The term "feminism" has different meanings to different people across the world; but for Malala Yousafzai, she sees it as another expression for equality — a matter that the Nobel Peace Prize laureate takes very seriously.
When she first heard about feminism, Yousafzai wasn't exactly sure what the word meant. According to the messages Yousafzai initially saw, the term "feminism" was seen as controversial — about superiority rather than equality.
In 2015, the activist revealed in a conversation with actor Emma Watson, that she initially saw feminism as a "tricky word."
However, after listening to the movie star's speech to world leaders as part of Watson's "HeForShe " campaign, the "Harry Potter" star's speech inspired Yousafzai to look further into the movement, leading Yousafzai to describe herself as a feminist.
"I just looked more into it and I realized that feminism is just another word for equality — it means equality and no one would object equality, no one should object equality and it just means that women should have equal rights as men," Malala Yousafzai told an audience during a session at the World Economic Forum in Davos last week.
"And then I embraced feminism — and I was already a feminist speaking out about female education, speaking out for women in Pakistan and then all around the world," she said, adding that when people speak out about women's rights, they become feminist — even if they choose to embrace it or not.
Over the last year, women's rights have been pushed further into the spotlight: from people participating in global demonstrations to promote women's rights, or the #MeToo and Time's Up movements that bring to light sexual misconduct seen inside and out of the workplace.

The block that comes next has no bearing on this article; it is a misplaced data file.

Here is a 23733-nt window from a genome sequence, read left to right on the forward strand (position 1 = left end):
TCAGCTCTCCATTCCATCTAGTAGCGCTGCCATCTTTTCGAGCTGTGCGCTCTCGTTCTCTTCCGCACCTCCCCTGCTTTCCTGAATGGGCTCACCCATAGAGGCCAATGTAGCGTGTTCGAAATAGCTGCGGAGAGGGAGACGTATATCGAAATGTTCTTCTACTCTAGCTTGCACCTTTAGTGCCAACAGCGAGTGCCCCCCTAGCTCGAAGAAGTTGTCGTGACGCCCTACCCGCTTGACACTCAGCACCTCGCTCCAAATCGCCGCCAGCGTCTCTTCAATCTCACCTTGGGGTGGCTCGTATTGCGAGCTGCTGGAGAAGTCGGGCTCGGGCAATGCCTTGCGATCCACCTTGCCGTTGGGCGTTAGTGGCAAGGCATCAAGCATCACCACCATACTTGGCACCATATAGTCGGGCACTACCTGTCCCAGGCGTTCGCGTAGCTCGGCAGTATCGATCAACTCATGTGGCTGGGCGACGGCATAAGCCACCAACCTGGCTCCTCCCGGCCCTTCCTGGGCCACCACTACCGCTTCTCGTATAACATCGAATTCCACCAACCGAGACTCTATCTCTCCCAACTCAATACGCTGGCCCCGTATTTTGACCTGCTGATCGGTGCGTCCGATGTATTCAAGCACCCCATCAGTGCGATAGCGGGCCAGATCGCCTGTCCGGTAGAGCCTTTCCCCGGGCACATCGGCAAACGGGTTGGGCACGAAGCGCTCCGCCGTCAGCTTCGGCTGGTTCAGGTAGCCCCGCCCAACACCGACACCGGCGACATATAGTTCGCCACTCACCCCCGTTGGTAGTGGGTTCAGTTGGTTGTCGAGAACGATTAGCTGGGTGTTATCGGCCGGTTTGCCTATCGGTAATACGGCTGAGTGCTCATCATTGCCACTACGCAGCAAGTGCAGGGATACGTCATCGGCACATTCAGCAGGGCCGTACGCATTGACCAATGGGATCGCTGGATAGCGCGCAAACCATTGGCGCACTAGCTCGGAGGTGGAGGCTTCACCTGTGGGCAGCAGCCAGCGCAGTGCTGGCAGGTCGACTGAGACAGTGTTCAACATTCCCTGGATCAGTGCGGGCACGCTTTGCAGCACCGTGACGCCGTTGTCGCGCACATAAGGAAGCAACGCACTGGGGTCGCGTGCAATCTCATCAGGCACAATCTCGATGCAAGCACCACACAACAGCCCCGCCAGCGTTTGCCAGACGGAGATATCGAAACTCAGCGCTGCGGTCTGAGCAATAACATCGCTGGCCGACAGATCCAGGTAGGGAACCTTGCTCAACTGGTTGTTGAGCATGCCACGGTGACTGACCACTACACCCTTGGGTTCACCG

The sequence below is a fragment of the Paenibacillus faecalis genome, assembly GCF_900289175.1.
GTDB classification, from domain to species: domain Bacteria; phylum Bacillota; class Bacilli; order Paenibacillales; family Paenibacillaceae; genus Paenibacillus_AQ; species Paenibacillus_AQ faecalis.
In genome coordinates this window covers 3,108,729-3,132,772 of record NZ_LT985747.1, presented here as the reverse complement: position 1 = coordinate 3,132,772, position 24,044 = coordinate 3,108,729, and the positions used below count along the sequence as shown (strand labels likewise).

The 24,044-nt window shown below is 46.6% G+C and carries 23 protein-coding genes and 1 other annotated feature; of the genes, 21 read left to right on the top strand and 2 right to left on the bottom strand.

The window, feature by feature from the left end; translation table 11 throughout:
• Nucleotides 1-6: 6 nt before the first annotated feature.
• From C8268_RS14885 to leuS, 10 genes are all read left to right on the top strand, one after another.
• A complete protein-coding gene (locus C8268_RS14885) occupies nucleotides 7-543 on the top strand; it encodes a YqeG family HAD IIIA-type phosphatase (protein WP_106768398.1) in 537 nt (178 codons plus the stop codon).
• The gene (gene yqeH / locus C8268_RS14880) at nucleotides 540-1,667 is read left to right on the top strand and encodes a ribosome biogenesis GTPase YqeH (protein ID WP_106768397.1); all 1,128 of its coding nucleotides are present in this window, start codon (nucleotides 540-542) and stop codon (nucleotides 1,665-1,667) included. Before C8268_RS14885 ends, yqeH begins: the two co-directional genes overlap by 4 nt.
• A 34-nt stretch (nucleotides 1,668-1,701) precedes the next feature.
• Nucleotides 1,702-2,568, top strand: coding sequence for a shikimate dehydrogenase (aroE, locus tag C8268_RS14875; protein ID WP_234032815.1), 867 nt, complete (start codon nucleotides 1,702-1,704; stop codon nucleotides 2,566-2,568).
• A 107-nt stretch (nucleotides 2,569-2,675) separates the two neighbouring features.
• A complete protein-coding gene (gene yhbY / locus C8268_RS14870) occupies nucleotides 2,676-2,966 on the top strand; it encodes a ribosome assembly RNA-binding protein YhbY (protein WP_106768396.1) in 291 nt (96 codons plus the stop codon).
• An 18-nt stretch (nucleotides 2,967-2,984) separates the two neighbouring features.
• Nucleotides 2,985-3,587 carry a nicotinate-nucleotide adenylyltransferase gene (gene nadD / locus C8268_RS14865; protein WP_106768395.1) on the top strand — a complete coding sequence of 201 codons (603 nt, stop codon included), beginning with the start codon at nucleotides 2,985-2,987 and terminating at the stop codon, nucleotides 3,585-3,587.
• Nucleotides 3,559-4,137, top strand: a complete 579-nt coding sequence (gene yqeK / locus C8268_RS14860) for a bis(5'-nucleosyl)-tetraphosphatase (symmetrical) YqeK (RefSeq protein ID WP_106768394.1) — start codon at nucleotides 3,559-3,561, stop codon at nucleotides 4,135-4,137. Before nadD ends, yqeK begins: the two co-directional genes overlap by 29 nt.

Commenting on the movements recently seen, Yousafzai said that initiatives like Time's Up and #MeToo were helping women understand that their voice "is so important to the change they want to see."
The activist went on to encourage people to speak out if they saw any violence or discrimination in their society.
"I said long ago at the UN speech, that first we wanted men to do something for us, but that time has gone now, we're not going to ask men to change the world. We are going to do it ourselves, we are going to stand up for ourselves, we're going to raise our voices and we are going to change the world."
"So I'd really encourage women and girls to speak out against any discrimination, any violence that they see in their community, in their society," said Yousafzai, who went on to discuss how there was no standard that defined what women should say, wear or do — it is the woman's own decision.
When concluding her discussion at the World Economic Forum, the Nobel Prize winner went onto emphasize that when it comes to feminism, "men have a big role to play" too.
"When we talk about feminism and women's rights, we're actually addressing men and we want them to recognize that women should be accepted, that women should not be prevented, that women should not be stopped from a role — just because they are women."
"I think that men have a big role to play," said Yousafzai, when discussing feminism and how crucial it is to get young men to take on a role in shutting down gender inequality.
"We have to teach young boys how to be men. To me, in order to be a man, you have to recognize that all women and everyone around have equal rights as you and that you are also part of this movement for equality."
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